melissajm: Cover for Between Worlds, by Melissa Mead, from Double Dragon Publishing (Default)
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1. How long does it take you to finish a book?

That depends on the book. Goblin Quest took 6 weeks from the time I started writing to the day I started submitting the rewritten, polished version to a few publishers. Of course, I had just moved back to Michigan at the time, was unemployed and had no social life, and did very little but send out resumes and work on the book. These days, it takes me about 7-10 months to write, rewrite, polish, and turn in a finished book. Goblin War, the third book in the goblin series, seems determined to bump that up to a year. But few books are quite as obnoxious as War has been.

2. Why did you choose the name "Jig" for your hero?

You know, I honestly don't know where Jig's name came from, but it was always there. Most of my characters have gone through several names. Riana the elf was originally Rana. Straum the dragon started out as Fraum. Golaka the chef was Golara. But Jig was always Jig. It was the perfect name. Short, with a sense of fun, just like the books.

3. What's the best part of writing these books?

I got a note from a reader a day or two back, telling me how her eleven-year-old son was reading the book, and said, "This is really good. It's FUNNY!"

I love that. I love that people are enjoying the story, that they're getting emotionally involved with poor Jig and his pet spider. I love that they laugh at the jokes, and they cheer when Jig finds his own creative way to triumph. It's not a YA book, but both adults and kids seem to love it. Hearing that kind of feedback makes me grin even wider than I did when my agent called to tell me DAW wanted to buy the book. (Though to be honest, that was a very close second ;-)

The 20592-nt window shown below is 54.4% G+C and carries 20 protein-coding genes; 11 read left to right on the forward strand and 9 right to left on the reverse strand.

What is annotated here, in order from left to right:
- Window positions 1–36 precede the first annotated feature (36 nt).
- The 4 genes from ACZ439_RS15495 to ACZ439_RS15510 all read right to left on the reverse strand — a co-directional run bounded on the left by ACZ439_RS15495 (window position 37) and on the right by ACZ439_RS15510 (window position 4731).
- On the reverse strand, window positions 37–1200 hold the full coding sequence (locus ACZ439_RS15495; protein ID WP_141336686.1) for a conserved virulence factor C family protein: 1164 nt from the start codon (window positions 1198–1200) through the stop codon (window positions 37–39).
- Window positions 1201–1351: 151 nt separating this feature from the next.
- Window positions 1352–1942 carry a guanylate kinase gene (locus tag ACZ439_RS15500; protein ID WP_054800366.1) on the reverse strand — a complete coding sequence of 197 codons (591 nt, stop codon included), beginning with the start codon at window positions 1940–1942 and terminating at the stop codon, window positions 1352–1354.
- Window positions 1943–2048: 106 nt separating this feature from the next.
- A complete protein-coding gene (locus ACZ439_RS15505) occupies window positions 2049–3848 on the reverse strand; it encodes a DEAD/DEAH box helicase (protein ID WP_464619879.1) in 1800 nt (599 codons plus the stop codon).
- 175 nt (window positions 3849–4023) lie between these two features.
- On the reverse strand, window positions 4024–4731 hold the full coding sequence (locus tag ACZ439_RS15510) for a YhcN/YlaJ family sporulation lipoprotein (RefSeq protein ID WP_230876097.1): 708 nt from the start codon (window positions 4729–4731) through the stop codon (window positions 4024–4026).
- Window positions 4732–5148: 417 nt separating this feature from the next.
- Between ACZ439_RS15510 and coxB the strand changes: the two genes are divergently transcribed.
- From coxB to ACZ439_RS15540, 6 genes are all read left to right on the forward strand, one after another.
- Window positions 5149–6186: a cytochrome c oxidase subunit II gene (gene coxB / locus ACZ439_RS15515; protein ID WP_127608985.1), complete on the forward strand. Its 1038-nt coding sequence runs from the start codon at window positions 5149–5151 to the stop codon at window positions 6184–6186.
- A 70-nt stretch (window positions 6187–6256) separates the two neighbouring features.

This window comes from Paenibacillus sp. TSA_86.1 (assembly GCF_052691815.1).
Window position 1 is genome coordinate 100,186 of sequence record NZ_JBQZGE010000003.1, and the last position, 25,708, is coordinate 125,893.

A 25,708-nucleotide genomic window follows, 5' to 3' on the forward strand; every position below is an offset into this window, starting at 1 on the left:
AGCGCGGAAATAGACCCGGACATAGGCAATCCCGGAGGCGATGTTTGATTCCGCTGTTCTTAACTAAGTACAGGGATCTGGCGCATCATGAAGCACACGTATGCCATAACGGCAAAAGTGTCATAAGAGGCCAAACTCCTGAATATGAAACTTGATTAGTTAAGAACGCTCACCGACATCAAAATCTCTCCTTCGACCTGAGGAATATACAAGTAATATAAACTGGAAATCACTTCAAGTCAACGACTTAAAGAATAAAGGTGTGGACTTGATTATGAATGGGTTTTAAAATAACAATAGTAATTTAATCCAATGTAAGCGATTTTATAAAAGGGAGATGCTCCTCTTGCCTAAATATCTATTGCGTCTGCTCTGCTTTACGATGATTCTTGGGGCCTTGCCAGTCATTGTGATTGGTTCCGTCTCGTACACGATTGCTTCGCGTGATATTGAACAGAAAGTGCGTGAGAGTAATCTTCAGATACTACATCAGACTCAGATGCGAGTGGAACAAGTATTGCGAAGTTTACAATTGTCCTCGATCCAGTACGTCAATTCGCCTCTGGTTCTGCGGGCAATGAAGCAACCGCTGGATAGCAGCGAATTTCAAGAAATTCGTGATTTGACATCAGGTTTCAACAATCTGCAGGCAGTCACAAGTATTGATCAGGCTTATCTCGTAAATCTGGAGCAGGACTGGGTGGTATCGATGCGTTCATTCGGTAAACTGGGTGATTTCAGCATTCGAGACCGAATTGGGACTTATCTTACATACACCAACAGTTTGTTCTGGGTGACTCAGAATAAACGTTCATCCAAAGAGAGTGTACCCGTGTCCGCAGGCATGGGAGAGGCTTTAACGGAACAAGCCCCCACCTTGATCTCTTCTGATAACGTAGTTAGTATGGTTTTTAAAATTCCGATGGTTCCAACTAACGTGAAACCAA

4. What's the worst part?

Struggling to keep things from getting repetitive or stale. There's only so many times Jig can use his poor fire-spider Smudge to set a foe on fire. It's funny and interesting the first time. Now, as I'm writing book three, I worry that I've used up most of the good goblin jokes and stories. I refuse to become that writer who churns out the same formula over and over again, until every last bit of life and spontaneity have been squeezed out of it.

On the bright side, the ending I have planned for Goblin War should leave Jig's world very different from what he's used to, which means I could eventually come back and write a few more books. And some of the secondary characters might one day get a book or two for themselves as well.

As I finished writing that last paragraph, a competing "worst part" popped into my head. For book two: what if it's not as good as the first one? For book three: what if this doesn't live up to the first two books, and my editor sneers and tells me to never darken her e-mail again? Writing a standalone is hard, but when you write a follow-up or a series, suddenly there's an extra source of pressure. Not fun.

5. What was the most unexpected story-related thing that happened while you were writing these books?

Honestly, the most unexpected thing has been the great responses I've been getting. Three different editors have offered to buy the books, not counting all of the foreign sales. Folks like Wil Wheaton, Ed Greenwood, and Julie Czerneda have all talked about how much they love Jig and his adventures. Dreamworks was talking about doing a movie at one point, though they decided it was too much like Shrek. (Curse that ogre ... there's a reason I'm so cruel to ogres in book two, you know. Anyway.) I never expected Goblin Quest to be my breakout novel. It was humorous sword & sorcery, with gaming jokes, and everyone kept telling me this was a genre that didn't sell. I had fun writing it, but I thought the small Five Star release was the best Jig would ever do. Rarely have I been so thrilled to be proven so wrong.

Thanks so much for the questions, Melissa! It's been fun!

July 2016

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